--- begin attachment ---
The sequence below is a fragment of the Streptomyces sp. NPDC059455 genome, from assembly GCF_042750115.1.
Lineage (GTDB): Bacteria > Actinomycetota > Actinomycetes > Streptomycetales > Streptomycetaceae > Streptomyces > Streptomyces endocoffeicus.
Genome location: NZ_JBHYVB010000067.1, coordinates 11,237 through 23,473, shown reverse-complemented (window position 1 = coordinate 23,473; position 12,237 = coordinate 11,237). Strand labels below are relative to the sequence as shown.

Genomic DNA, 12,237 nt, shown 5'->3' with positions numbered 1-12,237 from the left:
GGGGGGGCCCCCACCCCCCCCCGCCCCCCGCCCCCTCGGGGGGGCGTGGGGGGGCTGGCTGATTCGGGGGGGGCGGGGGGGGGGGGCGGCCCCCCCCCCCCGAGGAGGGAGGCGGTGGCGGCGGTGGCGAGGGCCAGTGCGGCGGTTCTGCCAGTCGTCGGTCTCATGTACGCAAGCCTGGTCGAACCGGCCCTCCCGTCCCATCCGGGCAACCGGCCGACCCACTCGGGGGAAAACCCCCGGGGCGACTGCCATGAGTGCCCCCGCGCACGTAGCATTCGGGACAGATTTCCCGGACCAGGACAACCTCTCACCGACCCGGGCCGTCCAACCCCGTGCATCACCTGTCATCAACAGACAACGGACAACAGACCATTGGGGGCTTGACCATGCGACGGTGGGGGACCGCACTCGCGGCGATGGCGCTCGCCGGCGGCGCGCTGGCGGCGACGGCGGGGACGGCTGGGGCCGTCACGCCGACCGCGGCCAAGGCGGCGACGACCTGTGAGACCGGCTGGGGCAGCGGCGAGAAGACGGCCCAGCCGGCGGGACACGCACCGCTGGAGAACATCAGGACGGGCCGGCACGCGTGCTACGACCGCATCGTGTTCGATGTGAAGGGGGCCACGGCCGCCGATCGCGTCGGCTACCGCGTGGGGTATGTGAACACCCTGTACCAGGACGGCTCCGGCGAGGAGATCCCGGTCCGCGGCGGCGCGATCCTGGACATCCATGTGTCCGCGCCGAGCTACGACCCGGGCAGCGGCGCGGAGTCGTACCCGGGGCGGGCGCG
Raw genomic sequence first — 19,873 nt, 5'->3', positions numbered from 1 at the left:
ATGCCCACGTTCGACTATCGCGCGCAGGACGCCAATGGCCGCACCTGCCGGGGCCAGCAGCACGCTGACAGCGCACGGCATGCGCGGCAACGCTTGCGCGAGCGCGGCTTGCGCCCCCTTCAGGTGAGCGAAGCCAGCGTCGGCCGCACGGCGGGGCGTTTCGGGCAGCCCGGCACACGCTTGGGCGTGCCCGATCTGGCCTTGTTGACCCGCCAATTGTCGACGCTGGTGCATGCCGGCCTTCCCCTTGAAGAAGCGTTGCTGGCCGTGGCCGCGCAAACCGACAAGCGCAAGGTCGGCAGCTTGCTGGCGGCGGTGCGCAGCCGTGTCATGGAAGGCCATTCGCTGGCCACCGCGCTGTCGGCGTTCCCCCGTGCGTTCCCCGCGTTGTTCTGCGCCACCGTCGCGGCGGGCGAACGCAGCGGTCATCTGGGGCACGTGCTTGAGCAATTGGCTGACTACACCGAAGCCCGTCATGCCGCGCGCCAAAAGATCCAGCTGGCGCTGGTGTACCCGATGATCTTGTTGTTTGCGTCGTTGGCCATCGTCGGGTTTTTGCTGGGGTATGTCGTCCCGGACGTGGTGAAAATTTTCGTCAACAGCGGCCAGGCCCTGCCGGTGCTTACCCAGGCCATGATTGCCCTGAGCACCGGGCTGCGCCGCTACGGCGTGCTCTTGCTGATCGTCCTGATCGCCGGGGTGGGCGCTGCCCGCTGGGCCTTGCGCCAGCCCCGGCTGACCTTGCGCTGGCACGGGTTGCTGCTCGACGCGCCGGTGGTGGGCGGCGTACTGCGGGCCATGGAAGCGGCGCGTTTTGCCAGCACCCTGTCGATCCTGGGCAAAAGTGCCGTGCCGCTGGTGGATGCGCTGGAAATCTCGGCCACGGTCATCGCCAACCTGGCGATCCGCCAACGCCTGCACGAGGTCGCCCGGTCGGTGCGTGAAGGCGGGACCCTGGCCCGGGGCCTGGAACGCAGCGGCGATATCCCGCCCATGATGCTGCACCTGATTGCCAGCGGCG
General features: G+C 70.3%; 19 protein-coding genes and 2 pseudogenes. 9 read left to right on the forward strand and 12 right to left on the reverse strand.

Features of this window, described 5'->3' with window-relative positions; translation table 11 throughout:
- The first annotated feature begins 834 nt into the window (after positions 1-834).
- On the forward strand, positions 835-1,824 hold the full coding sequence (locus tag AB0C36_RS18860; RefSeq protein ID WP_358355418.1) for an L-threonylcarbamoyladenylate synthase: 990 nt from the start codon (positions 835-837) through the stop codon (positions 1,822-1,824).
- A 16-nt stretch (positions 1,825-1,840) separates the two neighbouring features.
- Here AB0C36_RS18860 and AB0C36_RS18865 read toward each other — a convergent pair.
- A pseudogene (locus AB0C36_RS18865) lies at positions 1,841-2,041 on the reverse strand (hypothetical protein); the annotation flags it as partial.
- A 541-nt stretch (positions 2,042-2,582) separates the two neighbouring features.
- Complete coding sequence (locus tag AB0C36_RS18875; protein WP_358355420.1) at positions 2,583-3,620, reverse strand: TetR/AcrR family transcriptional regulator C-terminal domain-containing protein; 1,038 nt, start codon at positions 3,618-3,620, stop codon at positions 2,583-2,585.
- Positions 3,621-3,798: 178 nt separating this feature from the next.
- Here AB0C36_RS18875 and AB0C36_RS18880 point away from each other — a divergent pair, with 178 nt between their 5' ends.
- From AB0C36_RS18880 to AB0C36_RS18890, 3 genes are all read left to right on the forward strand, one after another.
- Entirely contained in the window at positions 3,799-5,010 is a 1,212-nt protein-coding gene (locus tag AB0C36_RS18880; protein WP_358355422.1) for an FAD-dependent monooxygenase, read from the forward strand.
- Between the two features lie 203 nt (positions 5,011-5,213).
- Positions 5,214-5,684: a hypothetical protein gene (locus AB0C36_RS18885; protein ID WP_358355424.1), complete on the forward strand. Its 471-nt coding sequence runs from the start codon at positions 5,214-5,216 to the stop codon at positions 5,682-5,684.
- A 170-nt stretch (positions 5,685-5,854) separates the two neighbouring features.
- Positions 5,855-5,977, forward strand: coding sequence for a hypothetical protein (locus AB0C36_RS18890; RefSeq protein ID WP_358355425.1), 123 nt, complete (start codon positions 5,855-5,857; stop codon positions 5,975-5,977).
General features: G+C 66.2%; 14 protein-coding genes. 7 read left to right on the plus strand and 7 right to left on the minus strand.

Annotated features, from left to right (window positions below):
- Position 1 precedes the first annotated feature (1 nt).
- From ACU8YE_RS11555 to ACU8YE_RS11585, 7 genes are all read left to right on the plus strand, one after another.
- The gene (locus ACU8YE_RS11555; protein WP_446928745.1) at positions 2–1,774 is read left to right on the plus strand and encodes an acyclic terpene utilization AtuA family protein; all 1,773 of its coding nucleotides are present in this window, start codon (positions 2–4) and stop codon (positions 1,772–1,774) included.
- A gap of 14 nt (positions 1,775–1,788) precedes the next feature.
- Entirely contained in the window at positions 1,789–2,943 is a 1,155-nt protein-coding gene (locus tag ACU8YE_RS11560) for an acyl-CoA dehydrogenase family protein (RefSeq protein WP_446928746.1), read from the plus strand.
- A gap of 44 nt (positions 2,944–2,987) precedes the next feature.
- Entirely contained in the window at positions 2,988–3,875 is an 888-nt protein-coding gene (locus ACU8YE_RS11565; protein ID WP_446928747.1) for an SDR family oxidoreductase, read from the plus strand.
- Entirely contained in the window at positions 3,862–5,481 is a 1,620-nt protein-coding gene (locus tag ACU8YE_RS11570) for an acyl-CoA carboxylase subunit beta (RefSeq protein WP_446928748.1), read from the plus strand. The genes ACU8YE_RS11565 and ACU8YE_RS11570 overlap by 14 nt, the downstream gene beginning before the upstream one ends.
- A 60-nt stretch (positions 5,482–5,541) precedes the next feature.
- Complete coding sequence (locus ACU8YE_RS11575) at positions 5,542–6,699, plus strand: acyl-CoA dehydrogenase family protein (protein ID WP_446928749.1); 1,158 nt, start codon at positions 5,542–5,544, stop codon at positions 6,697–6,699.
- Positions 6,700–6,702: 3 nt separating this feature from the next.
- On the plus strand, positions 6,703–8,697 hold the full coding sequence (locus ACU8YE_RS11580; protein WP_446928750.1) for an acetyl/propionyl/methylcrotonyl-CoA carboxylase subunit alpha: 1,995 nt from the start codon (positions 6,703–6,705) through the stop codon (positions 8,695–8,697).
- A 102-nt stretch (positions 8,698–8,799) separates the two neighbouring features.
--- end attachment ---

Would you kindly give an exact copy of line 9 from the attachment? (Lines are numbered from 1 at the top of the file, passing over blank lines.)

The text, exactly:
Features of this window, described 5'->3' with window-relative positions; translation table 11 throughout: